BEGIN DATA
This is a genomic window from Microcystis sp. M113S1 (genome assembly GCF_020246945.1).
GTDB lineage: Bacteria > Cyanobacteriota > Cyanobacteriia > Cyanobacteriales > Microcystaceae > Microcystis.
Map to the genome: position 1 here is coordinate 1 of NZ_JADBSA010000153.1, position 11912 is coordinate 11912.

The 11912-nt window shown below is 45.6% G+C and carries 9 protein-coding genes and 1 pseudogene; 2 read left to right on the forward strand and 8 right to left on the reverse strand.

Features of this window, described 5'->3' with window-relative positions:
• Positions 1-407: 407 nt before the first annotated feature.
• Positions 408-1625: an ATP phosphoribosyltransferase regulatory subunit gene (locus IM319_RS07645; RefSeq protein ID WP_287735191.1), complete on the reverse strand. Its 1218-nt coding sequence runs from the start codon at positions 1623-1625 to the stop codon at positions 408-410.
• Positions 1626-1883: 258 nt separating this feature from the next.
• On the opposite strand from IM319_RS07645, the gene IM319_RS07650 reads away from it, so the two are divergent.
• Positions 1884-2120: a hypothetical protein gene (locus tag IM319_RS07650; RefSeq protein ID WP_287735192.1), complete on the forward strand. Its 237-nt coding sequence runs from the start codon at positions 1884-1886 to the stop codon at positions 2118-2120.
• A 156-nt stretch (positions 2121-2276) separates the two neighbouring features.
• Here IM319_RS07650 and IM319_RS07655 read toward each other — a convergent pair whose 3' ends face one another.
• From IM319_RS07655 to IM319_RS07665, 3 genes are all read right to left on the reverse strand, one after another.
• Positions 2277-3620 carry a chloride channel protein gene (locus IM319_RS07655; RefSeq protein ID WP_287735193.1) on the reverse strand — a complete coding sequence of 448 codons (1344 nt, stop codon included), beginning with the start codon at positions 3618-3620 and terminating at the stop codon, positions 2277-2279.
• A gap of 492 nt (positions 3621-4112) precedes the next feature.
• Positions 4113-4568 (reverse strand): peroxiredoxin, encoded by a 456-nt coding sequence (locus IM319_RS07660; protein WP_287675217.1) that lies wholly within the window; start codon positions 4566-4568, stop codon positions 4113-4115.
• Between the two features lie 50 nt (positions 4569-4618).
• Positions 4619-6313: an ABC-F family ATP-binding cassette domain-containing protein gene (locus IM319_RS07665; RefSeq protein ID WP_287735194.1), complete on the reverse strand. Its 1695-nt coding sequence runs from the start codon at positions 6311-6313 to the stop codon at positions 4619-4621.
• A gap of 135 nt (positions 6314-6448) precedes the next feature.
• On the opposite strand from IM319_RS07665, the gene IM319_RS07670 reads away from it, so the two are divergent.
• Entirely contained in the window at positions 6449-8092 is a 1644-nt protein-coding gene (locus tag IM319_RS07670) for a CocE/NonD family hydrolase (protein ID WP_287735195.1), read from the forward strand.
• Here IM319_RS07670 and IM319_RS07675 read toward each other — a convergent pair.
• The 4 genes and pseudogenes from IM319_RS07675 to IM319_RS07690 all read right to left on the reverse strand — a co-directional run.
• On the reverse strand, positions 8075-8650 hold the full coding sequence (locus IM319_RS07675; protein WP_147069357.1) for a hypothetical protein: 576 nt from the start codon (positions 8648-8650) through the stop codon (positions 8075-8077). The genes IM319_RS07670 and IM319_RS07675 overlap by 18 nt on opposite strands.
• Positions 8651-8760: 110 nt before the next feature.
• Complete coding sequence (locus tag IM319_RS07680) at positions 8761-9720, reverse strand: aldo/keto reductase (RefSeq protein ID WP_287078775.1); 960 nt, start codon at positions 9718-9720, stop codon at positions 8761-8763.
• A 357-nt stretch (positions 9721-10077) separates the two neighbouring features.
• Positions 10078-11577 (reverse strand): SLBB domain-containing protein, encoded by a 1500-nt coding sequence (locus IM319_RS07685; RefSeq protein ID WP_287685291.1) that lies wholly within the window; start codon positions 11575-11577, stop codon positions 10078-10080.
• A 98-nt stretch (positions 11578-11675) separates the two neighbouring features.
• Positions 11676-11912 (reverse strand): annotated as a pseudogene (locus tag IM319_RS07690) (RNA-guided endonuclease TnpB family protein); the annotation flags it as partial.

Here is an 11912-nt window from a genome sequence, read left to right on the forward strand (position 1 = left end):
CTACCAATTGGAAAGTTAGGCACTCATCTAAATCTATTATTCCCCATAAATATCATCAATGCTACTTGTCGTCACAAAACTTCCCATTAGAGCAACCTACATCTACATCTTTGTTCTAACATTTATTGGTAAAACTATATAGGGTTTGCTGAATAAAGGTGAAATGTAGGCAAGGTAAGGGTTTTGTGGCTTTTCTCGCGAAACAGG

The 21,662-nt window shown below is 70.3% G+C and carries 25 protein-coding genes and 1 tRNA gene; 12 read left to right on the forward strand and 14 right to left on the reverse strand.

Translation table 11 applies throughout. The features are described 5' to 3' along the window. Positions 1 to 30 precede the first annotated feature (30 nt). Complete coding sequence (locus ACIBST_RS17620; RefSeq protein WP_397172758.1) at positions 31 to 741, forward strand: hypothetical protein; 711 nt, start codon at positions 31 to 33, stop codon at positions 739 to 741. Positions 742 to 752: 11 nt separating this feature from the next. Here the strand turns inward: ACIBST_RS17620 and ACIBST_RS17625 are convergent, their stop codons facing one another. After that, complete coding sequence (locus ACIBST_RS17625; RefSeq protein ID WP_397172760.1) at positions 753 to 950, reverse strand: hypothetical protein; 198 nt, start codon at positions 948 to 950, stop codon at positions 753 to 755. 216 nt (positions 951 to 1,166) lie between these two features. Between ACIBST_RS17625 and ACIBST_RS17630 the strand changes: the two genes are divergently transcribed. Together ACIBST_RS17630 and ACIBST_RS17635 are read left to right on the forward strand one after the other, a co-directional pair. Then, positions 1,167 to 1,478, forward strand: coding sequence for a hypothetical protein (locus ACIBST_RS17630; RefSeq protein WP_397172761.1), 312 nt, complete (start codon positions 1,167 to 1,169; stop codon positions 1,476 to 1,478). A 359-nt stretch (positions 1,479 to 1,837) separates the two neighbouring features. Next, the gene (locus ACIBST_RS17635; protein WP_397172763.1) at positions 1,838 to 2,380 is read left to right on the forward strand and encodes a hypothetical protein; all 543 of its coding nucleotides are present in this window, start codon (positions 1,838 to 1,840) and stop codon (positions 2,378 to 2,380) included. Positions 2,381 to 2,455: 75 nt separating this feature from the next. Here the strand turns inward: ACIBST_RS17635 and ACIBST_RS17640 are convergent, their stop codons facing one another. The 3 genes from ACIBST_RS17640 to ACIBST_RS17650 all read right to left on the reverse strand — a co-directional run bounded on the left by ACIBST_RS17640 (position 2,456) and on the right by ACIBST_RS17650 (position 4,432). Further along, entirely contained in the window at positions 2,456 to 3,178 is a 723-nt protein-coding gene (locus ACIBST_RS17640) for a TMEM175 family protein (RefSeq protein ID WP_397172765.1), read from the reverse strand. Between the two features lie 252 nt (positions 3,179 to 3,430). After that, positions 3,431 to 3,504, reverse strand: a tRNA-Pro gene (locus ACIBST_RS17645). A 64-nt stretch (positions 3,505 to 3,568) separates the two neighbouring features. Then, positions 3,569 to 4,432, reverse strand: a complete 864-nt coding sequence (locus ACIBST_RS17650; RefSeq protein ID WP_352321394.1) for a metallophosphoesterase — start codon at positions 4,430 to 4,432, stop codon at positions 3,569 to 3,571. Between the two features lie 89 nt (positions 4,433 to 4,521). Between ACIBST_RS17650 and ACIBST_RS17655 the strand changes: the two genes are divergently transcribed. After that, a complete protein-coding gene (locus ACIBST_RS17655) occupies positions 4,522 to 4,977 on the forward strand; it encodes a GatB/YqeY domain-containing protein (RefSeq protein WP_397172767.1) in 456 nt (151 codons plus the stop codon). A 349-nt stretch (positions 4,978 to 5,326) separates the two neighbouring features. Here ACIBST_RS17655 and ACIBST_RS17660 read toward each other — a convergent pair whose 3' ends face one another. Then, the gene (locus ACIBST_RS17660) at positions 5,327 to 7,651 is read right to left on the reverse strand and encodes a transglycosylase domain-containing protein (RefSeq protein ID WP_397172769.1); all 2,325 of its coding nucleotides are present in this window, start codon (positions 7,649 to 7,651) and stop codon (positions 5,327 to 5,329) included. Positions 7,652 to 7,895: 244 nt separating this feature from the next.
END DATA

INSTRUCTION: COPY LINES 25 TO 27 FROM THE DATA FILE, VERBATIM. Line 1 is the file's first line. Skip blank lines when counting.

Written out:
• Positions 8651-8760: 110 nt before the next feature.
• Complete coding sequence (locus tag IM319_RS07680) at positions 8761-9720, reverse strand: aldo/keto reductase (RefSeq protein ID WP_287078775.1); 960 nt, start codon at positions 9718-9720, stop codon at positions 8761-8763.
• A 357-nt stretch (positions 9721-10077) separates the two neighbouring features.